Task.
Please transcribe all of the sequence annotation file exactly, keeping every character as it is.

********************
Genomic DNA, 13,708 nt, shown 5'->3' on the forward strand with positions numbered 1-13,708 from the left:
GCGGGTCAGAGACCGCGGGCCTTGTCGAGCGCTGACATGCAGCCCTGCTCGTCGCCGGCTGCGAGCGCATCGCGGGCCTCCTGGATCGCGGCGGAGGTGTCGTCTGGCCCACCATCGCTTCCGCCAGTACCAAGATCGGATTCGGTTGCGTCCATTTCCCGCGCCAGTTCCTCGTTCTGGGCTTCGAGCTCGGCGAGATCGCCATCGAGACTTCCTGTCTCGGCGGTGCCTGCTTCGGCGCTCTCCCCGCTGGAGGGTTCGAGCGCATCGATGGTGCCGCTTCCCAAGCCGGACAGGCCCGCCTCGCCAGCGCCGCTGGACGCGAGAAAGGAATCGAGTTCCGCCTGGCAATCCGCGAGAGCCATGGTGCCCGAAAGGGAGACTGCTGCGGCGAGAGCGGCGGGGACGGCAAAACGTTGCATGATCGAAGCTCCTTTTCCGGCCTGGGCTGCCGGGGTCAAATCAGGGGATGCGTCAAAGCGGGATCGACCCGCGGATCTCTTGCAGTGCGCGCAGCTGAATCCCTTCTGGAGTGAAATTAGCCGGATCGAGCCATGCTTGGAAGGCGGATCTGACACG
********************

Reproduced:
Genomic DNA, 13,708 nt, shown 5'->3' on the forward strand with positions numbered 1-13,708 from the left:
GCGGGTCAGAGACCGCGGGCCTTGTCGAGCGCTGACATGCAGCCCTGCTCGTCGCCGGCTGCGAGCGCATCGCGGGCCTCCTGGATCGCGGCGGAGGTGTCGTCTGGCCCACCATCGCTTCCGCCAGTACCAAGATCGGATTCGGTTGCGTCCATTTCCCGCGCCAGTTCCTCGTTCTGGGCTTCGAGCTCGGCGAGATCGCCATCGAGACTTCCTGTCTCGGCGGTGCCTGCTTCGGCGCTCTCCCCGCTGGAGGGTTCGAGCGCATCGATGGTGCCGCTTCCCAAGCCGGACAGGCCCGCCTCGCCAGCGCCGCTGGACGCGAGAAAGGAATCGAGTTCCGCCTGGCAATCCGCGAGAGCCATGGTGCCCGAAAGGGAGACTGCTGCGGCGAGAGCGGCGGGGACGGCAAAACGTTGCATGATCGAAGCTCCTTTTCCGGCCTGGGCTGCCGGGGTCAAATCAGGGGATGCGTCAAAGCGGGATCGACCCGCGGATCTCTTGCAGTGCGCGCAGCTGAATCCCTTCTGGAGTGAAATTAGCCGGATCGAGCCATGCTTGGAAGGCGGATCTGACACG